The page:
• Decide how often, when and where you and the employee will sit down to review in a non confrontational setting such topics as are outlined below under the employee considerations about regular meetings.

Employee Considerations:

You will want to start by asking a lot of questions in order to begin to understand the needs and expectations of the employer as well as the specific details of why, how and where tasks are done.  A collection of household documents that relate to the operation of a home is typically called the House Book.  Study any information already available. Eventually it should include the following items:

  • Policies and Procedures:  How to answer the phone, screen calls, address the employer / guests, phone message procedures, how to handle delivery of packages, gifts, flowers, petty cash procedure, and much more.
  • A Typical Day in the Residence- A regular day at the Residence, might include listen to voice messages, view notes or email, walkthrough, set ups for lunch and dinner, routine tasks, trouble shooting problems, planning.  Note especially the opening and closing routines of the home at both ends of the day.
  • Service- Food service for the family in different scenarios, food service with guests in Preference List- food and other preferences of the Family
  • Employee Job Description- butler, chef, housekeeper (i), housekeeper (ii) houseman, nanny. employee basic work schedules.
  • House Guest Book- set up of rooms, preferences list for food.  Might include menus used when guests there previously.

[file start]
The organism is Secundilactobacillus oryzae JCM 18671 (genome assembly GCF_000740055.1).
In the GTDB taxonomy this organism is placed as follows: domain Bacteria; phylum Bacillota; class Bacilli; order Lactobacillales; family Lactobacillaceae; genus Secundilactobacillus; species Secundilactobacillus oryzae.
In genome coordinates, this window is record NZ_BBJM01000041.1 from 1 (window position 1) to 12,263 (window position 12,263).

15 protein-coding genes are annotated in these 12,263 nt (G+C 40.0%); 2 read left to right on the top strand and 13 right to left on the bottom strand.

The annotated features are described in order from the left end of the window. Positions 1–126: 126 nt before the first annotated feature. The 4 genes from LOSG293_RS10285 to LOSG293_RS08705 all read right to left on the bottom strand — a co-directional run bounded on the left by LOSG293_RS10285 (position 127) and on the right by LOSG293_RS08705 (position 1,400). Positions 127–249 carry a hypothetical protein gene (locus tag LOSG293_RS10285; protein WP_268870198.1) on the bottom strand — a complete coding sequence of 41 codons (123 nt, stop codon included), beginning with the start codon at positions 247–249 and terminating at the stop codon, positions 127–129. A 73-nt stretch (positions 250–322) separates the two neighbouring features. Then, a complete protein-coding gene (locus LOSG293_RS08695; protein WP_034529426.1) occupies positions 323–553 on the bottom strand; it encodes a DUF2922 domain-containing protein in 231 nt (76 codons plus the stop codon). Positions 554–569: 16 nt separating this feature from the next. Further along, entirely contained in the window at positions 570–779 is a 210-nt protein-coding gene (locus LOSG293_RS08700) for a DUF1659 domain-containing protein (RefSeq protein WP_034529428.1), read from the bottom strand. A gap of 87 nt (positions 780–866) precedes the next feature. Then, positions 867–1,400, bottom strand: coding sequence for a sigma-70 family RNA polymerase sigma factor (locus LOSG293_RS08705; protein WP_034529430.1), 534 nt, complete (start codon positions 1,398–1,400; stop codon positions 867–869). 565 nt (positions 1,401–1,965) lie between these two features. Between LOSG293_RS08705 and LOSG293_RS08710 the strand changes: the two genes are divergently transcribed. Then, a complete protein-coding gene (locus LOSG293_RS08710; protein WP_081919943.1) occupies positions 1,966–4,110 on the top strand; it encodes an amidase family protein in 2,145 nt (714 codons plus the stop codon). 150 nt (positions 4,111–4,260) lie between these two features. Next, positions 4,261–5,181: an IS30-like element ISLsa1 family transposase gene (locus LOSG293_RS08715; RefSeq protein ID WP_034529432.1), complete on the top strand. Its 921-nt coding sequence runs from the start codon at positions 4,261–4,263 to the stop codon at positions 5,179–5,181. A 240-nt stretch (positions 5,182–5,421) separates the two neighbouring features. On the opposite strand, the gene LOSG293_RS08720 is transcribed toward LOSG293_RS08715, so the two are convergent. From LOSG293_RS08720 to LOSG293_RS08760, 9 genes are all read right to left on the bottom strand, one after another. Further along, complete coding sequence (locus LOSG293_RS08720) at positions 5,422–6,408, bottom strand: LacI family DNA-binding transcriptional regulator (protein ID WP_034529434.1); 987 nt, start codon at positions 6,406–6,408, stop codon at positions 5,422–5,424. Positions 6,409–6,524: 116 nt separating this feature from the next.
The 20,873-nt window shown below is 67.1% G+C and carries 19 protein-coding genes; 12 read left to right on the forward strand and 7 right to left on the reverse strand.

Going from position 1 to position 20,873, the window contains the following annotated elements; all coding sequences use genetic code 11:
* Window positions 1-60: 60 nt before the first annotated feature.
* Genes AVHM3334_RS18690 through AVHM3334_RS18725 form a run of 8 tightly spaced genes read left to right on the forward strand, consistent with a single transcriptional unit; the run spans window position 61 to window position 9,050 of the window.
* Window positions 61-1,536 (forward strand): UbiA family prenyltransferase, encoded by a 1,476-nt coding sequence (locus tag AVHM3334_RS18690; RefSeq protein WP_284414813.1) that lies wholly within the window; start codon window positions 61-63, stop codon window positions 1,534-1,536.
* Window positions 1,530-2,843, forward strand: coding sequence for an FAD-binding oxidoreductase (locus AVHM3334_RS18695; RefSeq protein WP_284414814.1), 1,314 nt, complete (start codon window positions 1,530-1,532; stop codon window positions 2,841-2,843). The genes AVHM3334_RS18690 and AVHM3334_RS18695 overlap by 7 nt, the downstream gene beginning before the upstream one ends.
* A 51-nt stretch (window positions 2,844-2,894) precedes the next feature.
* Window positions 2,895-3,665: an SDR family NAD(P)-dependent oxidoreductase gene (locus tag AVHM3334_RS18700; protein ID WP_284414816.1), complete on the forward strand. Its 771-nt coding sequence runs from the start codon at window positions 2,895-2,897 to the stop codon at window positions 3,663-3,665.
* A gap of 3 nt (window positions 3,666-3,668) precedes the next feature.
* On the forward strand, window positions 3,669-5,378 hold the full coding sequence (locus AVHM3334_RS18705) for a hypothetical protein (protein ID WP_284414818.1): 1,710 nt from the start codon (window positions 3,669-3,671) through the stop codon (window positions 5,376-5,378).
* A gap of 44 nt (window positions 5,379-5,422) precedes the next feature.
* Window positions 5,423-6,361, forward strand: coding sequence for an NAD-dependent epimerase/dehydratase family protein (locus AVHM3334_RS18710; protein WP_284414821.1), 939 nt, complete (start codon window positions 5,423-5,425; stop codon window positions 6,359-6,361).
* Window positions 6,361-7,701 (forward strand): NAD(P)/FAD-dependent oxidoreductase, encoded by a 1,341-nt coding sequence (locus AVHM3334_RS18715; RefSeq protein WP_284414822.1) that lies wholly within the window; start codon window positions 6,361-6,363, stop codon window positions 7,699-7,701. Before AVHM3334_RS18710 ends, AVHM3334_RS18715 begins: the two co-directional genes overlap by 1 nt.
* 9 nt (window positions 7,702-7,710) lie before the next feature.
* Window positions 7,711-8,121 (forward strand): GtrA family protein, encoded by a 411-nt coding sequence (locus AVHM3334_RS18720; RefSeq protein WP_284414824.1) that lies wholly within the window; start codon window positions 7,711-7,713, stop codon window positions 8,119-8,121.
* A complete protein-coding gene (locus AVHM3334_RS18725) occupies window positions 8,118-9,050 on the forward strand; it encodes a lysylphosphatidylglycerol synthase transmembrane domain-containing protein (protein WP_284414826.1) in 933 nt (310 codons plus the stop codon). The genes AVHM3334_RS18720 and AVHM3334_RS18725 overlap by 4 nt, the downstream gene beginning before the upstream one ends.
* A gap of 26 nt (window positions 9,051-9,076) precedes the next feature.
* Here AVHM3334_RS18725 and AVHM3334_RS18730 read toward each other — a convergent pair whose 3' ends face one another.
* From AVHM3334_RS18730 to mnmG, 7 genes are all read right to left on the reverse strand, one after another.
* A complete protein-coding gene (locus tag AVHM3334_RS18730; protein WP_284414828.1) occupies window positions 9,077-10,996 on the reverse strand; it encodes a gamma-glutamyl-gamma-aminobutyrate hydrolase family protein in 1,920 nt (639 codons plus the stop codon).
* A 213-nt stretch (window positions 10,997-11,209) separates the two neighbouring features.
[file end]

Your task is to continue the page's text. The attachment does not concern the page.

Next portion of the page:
• Cleaning Procedures-General contracted, in house, deep cleaning
  • Room Books- show how a room is to look in a photo, specialized procedures for each room, includes special information on care of items in these rooms.  .
  • Inventories- inventory list for silver, linen, china, furniture, antiques, wine  photos helpful.
  • Events- event sheets, party rentals, set up for events
  • Maintenance Schedules-weekly, monthly and yearly, protecting the house, preventative maintenance schedules-heating and cooling, refrigeration, vehicles, painting, floors, carpet cleaning
  • Administrative- standard meeting agenda, monthly report format, petty cash statement format, status report form
  • Seasonal Changes and Preparations- slip covers, Christmas, Easter, winterization, seasonal garden things, hurricane preparations, Check lists, photos
  • Security Check in and out, pick up and return keys (main security “book” is  kept by security.
  • Telephone List –Includes all vendors, key numbers

Set up regular meeting times to discuss issues besides the daily events.  A “perpetual” agenda” should be maintained and ready for each meeting.  Typically the agenda will have line items for

  • Review of last weeks activities including anything unusual, accomplishments
  • Discuss new situations including new repair needs, inquiries from vendors, potential problems, repairs completed
  • Ongoing repair list with estimated completion dates-may not need to be discussed, but serves as a record of what is in progress.
  • Suggestions for items to purchase
  • Forward look-next week, next month etc.  To identify upcoming events that may need to be planned for
  • How am I doing?   Here the employee is asking the employer for feedback on job performance. This
  • Comments and observations- this is where the employee can give feedback on any matters that might effect personal performance or satisfaction.